A Natural Fit
Tony Chachere’s Funds SFA Documentaries on Hero Home Cooks
Tony Chachere’s major gift to the University of Mississippi will fund the creation of three film documentaries over the next three years by the Southern Foodways Alliance (SFA).
Based out of Opelousas, Louisiana, the family-run corporation’s $90,000 gift will allow the SFA to produce and direct short documentaries focused on hero cooks who serve their communities.
“Food is a cultural product, comparable in reach and import to music as a marker of people and place,” said John T Edge, the director of the SFA.
“Tony Chachere’s generous support ensures that we can fulfill our mission to document, study and explore this place we call home. The company’s belief in our work inspires us.”
Tony Chachere’s Creole Foods began in 1972 as a retirement hobby for south Louisiana native Tony Chachere and produces signature Creole seasonings, marinades, dinner mixes, roux and gravy mixes, and more. Chachere published “Cajun Country Cookbook,” fulfilling a lifelong dream to record the recipes of his beloved south Louisiana.
“His fishing and hunting camp on Bayou Big Alabama, in the Atchafalaya Swamp near Opelousas, was legendary as a gourmet haven where his culinary talents delighted palates from all over the United States, Mexico and Canada,” according to the company’s history.
When Chachere headed to his kitchen, his trademark shout “Tonight, I’m gonna make ’em cry!” promised culinary delicacies. Chachere was honored in 1995 as the inaugural inductee into the Louisiana Chefs Hall of Fame, and he passed away shortly after receiving the honor and just months before his 90th birthday.
“We love everything SFA stands for, so this partnership is just a natural fit for us,” said Celeste Chachere, his great-granddaughter and Tony Chachere’s director of marketing. “Tony Chachere’s rich history is indelibly stamped on the company, just as that history stamps the hearts of Louisianans.
“Without its unique place in the cultural history of Louisiana, Tony Chachere’s would be just another brand. Instead, it is so much more, embodying the spirit of the people of Louisiana and our joyful way of life. Mr. Tony’s family wants to make sure those stories are never forgotten.”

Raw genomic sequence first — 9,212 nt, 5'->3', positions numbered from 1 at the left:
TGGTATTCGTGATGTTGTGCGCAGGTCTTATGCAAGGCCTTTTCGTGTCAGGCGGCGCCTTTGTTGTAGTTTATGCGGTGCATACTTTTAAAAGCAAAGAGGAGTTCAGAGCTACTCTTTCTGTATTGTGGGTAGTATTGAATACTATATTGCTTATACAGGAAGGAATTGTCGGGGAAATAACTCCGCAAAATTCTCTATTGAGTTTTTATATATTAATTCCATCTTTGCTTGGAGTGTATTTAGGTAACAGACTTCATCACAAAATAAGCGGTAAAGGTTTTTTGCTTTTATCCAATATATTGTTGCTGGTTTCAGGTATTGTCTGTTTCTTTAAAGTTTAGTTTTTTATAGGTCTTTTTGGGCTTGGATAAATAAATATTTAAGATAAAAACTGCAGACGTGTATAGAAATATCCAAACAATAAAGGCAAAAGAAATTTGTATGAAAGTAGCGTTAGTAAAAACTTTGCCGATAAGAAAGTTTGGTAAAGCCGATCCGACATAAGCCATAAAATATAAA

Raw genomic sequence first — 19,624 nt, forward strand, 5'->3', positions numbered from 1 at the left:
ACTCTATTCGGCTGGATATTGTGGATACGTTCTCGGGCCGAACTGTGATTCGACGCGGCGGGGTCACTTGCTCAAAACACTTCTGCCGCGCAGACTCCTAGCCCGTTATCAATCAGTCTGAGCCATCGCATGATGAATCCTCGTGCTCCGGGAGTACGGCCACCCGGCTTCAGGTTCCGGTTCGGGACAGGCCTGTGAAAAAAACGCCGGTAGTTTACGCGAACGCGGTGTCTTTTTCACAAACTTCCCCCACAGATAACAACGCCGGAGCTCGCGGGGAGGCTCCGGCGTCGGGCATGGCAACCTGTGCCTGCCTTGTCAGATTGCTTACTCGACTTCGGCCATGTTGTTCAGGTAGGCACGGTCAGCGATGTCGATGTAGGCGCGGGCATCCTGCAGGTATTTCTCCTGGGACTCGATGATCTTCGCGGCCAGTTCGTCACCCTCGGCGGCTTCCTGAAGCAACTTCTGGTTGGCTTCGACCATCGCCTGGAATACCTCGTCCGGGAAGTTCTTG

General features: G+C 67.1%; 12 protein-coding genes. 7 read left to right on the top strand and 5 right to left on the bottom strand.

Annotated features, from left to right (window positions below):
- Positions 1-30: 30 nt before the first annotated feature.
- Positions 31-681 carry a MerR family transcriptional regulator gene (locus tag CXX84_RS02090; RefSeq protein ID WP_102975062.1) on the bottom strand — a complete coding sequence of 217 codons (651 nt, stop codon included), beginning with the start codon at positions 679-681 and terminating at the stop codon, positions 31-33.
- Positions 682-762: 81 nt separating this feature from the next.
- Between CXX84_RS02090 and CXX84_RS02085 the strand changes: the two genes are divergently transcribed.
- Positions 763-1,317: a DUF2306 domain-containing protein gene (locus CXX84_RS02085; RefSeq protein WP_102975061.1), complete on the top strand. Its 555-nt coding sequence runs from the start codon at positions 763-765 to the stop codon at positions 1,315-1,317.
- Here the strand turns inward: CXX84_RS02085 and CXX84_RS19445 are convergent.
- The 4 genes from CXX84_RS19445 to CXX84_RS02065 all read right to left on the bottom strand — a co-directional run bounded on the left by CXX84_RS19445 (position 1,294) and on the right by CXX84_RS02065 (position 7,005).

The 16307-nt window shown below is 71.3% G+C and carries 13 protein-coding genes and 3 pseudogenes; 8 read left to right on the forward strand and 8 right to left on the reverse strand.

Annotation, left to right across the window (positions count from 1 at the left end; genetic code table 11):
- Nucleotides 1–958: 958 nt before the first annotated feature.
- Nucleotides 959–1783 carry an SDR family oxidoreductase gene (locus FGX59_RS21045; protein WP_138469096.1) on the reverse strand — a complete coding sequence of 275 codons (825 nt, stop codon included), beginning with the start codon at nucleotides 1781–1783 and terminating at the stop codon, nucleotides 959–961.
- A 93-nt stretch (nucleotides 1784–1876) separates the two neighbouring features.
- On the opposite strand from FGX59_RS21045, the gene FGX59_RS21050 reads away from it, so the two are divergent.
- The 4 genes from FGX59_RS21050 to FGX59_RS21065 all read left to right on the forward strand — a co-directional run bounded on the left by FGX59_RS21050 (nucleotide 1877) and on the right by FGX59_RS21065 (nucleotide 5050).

The SFA is a member-supported organization based at the university’s Center for the Study of Southern Culture, where it collects oral histories, produces films and podcasts, publishes great writing, sponsors scholarship, mentors students and stages events that serve as progressive and inclusive catalysts for the greater South.
Claire Moss, associate director of development, said the SFA relies on private gifts to fund its work.
“We are grateful for Tony Chachere’s generosity, which will allow the SFA to honor these cooks through film. Together we aim to inspire communities to invest in their culinary cultures and share their stories.”
More information about the SFA, including its extensive oral history archive, project index and interactive map, can be found online at https://www.southernfoodways.org/.
Individuals and organizations interested in supporting the SFA can mail a check to the University of Mississippi Foundation, with the fund’s name noted on the memo line, to 406 University Ave., Oxford, MS 38655 or by giving online at https://give.olemiss.edu.
For more information on supporting the SFA, contact Claire Moss at [email protected] or 662-915-3086.
By Mary Stanton Knight